Jump to ContentJump to Main Navigation
Rimsky-Korsakov and His World$
Users without a subscription are not able to see the full content.

Marina Frolova-Walker

Print publication date: 2018

Print ISBN-13: 9780691182711

Published to Princeton Scholarship Online: May 2019

DOI: 10.23943/princeton/9780691182711.001.0001

Show Summary Details
Page of

PRINTED FROM PRINCETON SCHOLARSHIP ONLINE (www.princeton.universitypressscholarship.com). (c) Copyright Princeton University Press, 2019. All Rights Reserved. Under the terms of the licence agreement, an individual user may print out a PDF of a single chapter of a monograph in HSO for personal use (for details see www.princeton.universitypressscholarship.com/page/privacy-policy).date: 15 June 2019

Nikolai Rimsky-Korsakov and His Orient

Nikolai Rimsky-Korsakov and His Orient

Chapter:
(p.145) Nikolai Rimsky-Korsakov and His Orient
Source:
Rimsky-Korsakov and His World
Author(s):

Adalyat Issiyeva

Publisher:
Princeton University Press
DOI:10.23943/princeton/9780691182711.003.0004

This chapter discusses Rimsky-Korsakov's last opera, The Golden Cockerel, in the context of his Orientalism, looking at its musical sources and more generally at the complexity of influences at work on an artist working in the capital of a Russian Empire that directed much of its energy and ingenuity to the task of keeping its Asian territories under control. Despite being raised on nineteenth-century Orientalist musical conventions, Rimsky-Korsakov's view of the East underwent a profound transformation and departed from Orientalism; it developed from simple imitation and reliance on the Orientalist truisms to the critique of these very truisms. His last opera's two most fantastic and undeniably eastern characters help to reveal not only the absurdity of Russia's political system but Rimsky-Korsakov's own skepticism vis-à-vis Eurocentric legitimations of colonial conquest.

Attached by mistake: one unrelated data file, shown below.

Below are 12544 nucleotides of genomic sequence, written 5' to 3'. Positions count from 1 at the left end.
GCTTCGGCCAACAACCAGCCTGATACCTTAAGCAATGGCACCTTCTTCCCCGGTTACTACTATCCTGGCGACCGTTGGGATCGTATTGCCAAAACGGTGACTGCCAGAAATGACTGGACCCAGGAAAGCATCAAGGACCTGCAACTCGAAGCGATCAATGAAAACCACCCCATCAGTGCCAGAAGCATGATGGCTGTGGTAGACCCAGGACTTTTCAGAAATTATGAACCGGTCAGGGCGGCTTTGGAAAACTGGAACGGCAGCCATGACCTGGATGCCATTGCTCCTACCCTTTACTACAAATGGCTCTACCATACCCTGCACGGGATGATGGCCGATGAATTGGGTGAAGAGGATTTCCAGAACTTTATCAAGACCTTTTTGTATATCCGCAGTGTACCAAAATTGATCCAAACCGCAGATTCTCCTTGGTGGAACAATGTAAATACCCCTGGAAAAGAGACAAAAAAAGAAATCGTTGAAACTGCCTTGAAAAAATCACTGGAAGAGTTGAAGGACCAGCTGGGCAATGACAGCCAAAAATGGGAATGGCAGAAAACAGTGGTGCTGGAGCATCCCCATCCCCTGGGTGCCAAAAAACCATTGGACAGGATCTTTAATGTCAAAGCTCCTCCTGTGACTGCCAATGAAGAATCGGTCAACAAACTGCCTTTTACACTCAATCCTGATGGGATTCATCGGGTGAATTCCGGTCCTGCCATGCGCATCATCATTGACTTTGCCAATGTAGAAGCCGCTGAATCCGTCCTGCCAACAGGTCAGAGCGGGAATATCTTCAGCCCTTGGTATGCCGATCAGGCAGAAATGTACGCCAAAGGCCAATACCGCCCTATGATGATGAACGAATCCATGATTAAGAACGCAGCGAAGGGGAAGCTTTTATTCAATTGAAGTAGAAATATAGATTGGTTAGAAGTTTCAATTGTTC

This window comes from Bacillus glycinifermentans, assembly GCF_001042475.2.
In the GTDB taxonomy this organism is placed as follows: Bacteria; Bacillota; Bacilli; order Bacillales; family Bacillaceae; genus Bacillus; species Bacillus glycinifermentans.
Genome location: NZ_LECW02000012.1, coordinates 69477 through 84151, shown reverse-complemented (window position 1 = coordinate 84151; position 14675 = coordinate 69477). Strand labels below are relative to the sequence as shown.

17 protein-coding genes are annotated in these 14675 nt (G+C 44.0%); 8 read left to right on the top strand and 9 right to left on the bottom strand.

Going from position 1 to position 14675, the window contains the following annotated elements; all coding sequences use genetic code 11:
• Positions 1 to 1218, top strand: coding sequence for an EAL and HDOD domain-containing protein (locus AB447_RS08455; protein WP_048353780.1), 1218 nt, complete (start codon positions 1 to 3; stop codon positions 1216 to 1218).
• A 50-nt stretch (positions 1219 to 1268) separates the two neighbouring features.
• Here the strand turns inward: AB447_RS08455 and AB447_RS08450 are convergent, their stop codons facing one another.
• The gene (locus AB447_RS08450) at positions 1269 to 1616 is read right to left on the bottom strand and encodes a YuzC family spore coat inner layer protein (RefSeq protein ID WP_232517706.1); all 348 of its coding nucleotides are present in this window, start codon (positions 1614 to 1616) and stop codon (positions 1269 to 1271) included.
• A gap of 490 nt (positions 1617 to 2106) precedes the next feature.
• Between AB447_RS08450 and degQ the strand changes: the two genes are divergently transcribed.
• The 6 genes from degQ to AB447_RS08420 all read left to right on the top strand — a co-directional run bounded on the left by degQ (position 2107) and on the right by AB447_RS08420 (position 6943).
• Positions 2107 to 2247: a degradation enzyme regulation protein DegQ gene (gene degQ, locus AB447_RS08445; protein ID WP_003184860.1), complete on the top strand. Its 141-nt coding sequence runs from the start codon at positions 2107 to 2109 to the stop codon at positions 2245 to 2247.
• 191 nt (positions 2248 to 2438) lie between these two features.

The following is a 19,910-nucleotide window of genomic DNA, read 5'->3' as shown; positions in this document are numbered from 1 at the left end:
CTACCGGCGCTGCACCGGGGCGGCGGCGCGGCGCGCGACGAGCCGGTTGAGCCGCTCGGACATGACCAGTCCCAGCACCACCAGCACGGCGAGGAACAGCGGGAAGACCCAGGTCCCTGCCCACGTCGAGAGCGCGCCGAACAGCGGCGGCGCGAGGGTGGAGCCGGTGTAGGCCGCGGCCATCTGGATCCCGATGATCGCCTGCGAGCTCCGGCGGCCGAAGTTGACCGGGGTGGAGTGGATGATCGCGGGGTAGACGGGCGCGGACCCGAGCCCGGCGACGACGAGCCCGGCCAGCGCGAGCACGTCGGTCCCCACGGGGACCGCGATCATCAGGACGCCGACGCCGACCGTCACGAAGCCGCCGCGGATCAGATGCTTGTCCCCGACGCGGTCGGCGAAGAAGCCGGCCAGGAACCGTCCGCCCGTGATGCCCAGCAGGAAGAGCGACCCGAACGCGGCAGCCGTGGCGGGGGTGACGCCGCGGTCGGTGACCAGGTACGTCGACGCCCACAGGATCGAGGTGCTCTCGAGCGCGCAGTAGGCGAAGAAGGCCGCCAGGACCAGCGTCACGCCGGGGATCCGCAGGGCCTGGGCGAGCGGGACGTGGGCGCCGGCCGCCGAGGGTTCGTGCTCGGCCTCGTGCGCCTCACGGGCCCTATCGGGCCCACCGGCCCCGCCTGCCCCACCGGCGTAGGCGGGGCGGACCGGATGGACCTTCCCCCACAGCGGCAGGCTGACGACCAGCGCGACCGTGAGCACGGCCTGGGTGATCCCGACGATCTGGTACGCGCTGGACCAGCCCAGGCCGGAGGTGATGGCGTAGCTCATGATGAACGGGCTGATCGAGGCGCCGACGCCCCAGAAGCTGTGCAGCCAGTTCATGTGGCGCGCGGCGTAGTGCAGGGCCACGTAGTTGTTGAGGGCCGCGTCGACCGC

Keywords:   Nikolai Rimsky-Korsakov, The Golden Cockerel, Orientalism, Russian Empire, Asian territories, Orientalist truisms, colonial conquest

Princeton Scholarship Online requires a subscription or purchase to access the full text of books within the service. Public users can however freely search the site and view the abstracts and keywords for each book and chapter.

Please, subscribe or login to access full text content.

If you think you should have access to this title, please contact your librarian.

To troubleshoot, please check our FAQs , and if you can't find the answer there, please contact us.